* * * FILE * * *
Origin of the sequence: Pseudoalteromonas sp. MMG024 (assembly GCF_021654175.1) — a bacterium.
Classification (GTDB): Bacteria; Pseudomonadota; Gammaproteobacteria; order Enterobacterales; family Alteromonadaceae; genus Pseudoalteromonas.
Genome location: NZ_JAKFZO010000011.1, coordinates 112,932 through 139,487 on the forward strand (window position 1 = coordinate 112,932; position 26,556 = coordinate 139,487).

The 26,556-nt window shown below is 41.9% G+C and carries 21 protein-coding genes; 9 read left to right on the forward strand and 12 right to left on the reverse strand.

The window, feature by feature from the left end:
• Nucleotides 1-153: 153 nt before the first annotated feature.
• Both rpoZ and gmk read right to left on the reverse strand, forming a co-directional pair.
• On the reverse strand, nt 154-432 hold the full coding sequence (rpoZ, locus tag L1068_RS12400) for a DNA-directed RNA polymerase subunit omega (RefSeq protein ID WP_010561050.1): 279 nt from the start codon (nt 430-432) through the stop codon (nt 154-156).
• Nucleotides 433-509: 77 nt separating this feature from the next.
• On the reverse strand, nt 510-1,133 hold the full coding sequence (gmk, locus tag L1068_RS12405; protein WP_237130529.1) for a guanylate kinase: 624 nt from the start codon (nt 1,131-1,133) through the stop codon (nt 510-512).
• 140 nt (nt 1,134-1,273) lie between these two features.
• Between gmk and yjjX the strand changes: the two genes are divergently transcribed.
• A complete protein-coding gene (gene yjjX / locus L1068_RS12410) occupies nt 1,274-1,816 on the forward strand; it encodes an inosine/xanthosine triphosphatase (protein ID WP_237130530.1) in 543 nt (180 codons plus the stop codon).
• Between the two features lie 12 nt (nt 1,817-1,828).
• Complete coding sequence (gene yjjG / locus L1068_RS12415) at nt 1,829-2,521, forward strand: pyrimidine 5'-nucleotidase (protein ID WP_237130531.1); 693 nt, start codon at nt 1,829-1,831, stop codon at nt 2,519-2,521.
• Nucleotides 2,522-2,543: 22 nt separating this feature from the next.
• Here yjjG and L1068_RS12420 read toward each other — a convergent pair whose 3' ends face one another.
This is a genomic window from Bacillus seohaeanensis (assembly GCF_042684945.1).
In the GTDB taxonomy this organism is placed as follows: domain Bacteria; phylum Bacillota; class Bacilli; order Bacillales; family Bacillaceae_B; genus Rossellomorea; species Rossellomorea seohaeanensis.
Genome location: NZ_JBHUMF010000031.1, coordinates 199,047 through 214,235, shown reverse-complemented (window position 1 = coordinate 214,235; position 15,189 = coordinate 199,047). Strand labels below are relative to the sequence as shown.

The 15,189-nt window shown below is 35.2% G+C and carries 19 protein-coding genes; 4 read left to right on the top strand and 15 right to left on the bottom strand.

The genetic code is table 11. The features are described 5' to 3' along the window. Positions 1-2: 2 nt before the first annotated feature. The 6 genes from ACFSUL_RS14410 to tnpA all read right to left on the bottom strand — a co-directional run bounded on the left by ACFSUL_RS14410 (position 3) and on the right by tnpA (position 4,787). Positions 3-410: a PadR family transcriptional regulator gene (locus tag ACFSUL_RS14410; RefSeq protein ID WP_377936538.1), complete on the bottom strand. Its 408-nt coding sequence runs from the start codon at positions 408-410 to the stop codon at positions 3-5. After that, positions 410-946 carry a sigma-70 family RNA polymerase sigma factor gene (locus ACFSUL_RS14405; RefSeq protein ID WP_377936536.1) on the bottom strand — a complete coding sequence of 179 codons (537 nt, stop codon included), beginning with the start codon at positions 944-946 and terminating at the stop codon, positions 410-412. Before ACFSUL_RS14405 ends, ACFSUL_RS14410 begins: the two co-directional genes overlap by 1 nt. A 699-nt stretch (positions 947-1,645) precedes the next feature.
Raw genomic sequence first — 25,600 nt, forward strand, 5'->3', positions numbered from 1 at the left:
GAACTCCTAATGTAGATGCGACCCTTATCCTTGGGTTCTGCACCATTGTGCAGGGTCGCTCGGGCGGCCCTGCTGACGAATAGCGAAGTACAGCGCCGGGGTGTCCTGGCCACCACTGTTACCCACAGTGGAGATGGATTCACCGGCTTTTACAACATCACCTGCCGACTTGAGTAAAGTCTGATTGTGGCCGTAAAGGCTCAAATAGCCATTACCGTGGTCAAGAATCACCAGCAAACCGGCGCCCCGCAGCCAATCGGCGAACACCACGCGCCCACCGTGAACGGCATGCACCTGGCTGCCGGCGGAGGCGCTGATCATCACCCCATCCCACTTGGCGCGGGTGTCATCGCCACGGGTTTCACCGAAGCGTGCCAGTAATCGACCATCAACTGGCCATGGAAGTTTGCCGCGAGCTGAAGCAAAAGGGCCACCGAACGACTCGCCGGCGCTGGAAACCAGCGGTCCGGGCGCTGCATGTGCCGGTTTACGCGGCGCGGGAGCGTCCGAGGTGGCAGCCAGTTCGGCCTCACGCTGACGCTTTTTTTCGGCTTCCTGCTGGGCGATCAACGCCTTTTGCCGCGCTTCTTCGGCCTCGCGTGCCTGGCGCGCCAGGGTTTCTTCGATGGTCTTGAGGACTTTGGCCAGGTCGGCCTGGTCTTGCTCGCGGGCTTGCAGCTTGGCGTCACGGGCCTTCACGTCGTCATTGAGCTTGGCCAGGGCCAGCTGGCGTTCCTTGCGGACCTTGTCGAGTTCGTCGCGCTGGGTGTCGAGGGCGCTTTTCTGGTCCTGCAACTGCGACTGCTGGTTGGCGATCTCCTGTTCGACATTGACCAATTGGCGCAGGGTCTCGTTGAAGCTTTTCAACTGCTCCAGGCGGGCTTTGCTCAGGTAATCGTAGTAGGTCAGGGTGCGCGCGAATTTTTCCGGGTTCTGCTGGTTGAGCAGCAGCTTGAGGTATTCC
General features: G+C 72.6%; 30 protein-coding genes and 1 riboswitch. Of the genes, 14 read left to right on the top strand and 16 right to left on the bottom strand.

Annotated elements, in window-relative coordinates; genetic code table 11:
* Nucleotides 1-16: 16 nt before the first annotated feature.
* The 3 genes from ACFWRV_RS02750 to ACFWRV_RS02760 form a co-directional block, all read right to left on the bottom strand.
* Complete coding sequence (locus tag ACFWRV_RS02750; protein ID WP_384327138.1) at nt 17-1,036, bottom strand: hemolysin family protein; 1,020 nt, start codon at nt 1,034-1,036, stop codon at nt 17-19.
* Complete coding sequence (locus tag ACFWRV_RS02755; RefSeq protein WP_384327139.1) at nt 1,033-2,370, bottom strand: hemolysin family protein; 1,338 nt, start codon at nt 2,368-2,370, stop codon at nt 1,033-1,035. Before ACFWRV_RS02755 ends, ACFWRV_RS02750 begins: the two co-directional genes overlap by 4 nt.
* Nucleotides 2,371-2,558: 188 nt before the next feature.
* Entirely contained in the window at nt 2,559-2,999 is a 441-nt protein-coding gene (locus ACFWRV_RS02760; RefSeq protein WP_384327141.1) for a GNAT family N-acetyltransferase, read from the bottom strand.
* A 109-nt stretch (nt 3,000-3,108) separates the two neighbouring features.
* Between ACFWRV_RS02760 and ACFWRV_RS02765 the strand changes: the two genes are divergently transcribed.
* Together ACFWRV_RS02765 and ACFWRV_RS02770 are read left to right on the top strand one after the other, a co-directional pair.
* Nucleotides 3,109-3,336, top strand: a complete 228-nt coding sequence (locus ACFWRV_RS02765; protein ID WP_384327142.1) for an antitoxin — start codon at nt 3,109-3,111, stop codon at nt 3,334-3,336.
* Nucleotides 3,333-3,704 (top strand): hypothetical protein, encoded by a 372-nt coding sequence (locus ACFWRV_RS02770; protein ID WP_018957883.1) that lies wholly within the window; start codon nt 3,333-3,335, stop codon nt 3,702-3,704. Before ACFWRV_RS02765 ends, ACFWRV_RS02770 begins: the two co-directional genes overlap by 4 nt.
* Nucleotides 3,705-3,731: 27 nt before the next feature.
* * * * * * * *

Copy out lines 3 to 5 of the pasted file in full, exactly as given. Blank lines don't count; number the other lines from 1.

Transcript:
Genome location: NZ_JAKFZO010000011.1, coordinates 112,932 through 139,487 on the forward strand (window position 1 = coordinate 112,932; position 26,556 = coordinate 139,487).

The 26,556-nt window shown below is 41.9% G+C and carries 21 protein-coding genes; 9 read left to right on the forward strand and 12 right to left on the reverse strand.

The window, feature by feature from the left end: